In 1989, the Dallas Cowboys were as rock bottom as you could get, winning only a single game that season and fans groaned the new ownership of Jerry Jones was a disaster. But then Jimmy Johnson pulled off the coup of trading Herschel Walker for key draft picks that he would use to get his hands on guys like Emmitt Smith. It sparked a fantastic revival as in 1992, the Cowboys went 13-3 and won their first of three Super Bowls in four seasons.
To many Dallas fans, this is the true high point of Cowboys history, a time when they rode high on the rest of the NFL. The excellent book “Boys Will Be Boys” did show the rough stuff behind the scenes of egos abounding, drug use and more that would end up ruining the dynasty in a few years. But for this season, the Cowboys were fantastic from a powerful offense to the “Doomsday Defense” that crushed opponents. They crushed opponents all the way to the Super Bowl, where they humiliated the Buffalo Bills by a score of 52-17.
Jimmy Johnson, of course, can be seen on Fox’s NFL shows but the rest of the team has spread in various ways, yet all remains popular for being part of one of the greatest dynasties the NFL has ever known.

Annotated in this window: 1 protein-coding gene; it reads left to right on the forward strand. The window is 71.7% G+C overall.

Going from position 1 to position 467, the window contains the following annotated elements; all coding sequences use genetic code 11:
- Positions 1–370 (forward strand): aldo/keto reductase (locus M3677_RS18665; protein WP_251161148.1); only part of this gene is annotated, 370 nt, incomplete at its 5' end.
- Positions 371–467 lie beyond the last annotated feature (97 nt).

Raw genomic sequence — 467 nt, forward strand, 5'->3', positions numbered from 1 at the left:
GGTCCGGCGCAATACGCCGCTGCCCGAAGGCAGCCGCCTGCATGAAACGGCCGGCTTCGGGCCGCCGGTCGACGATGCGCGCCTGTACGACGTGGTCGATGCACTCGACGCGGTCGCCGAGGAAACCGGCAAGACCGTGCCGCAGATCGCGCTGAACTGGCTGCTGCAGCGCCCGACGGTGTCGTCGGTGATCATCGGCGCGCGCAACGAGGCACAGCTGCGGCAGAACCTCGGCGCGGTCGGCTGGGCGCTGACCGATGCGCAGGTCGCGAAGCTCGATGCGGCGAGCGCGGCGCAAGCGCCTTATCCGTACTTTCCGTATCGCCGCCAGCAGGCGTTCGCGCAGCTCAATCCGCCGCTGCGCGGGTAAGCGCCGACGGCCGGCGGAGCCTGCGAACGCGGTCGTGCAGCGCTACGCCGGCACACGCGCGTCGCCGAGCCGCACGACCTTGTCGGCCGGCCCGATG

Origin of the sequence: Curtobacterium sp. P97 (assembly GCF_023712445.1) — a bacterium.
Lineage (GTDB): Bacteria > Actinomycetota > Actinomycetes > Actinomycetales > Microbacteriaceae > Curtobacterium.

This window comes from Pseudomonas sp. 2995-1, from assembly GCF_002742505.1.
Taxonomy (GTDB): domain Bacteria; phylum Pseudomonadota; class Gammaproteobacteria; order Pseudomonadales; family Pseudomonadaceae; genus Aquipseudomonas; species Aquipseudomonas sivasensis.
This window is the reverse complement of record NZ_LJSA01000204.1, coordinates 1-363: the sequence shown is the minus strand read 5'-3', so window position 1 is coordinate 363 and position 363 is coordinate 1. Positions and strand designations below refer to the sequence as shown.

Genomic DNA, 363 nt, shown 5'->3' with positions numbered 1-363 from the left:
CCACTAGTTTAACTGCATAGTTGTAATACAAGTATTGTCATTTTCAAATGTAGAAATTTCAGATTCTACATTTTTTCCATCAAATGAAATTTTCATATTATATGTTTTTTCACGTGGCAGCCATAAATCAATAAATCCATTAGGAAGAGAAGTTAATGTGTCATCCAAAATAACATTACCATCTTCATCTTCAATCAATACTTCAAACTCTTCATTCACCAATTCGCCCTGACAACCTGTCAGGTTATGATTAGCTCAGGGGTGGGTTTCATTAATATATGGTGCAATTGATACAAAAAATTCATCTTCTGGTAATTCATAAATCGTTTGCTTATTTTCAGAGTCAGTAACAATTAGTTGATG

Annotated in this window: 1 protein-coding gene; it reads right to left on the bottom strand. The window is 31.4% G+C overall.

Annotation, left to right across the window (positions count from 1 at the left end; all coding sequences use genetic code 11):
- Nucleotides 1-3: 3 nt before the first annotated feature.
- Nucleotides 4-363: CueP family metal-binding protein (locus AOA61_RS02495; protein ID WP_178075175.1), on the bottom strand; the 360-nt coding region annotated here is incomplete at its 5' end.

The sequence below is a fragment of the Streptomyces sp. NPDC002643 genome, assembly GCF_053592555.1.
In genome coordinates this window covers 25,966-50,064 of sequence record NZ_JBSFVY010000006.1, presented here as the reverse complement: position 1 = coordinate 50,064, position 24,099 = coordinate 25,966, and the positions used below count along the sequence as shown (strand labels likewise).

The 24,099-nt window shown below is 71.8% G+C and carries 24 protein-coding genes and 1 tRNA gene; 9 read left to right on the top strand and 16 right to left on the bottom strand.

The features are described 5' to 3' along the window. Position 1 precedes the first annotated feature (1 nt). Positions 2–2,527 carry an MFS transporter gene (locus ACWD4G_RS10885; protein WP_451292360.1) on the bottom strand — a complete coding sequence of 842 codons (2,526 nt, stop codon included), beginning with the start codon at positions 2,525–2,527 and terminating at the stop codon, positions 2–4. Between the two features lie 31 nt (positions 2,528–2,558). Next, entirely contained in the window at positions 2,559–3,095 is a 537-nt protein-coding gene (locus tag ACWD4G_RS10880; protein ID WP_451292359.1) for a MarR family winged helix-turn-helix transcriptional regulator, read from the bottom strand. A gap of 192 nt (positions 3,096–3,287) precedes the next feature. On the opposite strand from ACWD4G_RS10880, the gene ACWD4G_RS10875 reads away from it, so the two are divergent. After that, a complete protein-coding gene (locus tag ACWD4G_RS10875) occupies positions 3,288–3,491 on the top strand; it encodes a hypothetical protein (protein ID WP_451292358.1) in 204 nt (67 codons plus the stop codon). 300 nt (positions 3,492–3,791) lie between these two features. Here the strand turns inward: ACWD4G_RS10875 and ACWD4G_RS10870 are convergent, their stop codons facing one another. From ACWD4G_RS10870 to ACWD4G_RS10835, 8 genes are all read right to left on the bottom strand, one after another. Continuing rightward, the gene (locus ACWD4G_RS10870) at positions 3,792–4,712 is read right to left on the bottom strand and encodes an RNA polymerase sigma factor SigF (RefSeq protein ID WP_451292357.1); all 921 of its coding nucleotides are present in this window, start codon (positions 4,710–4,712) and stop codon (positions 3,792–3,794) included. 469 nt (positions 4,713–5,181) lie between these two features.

15 Robert Jones
Robert Jones spent four seasons with the Cowboys and his rookie season just happened to coincide with the Cowboys' first Super Bowl of the 90s, back in this epic 1992 season. Jones was selected 24th overall in the 1992 draft and had a terrific rookie season at linebacker. Kenneth Norton was moved to outside linebacker to pave the way for Jones to start up the middle and he didn't disappoint. He was named the NFC Rookie of the Year and named to the NFL's all-rookie team.
After a sophomore slump in 1993, Jones had the best season of his career in 1994, making the Pro Bowl after registering a team record 162 tackles. Jones would win three Super Bowls in his four seasons with the Cowboys. Following his departure from Dallas as a free agent, he signed with the St. Louis Rams, where he enjoyed two moderately successful seasons. He then played for Miami and Washington before calling it quits in 2002 after being released by the Houston Texans and Green Bay Packers in the same offseason,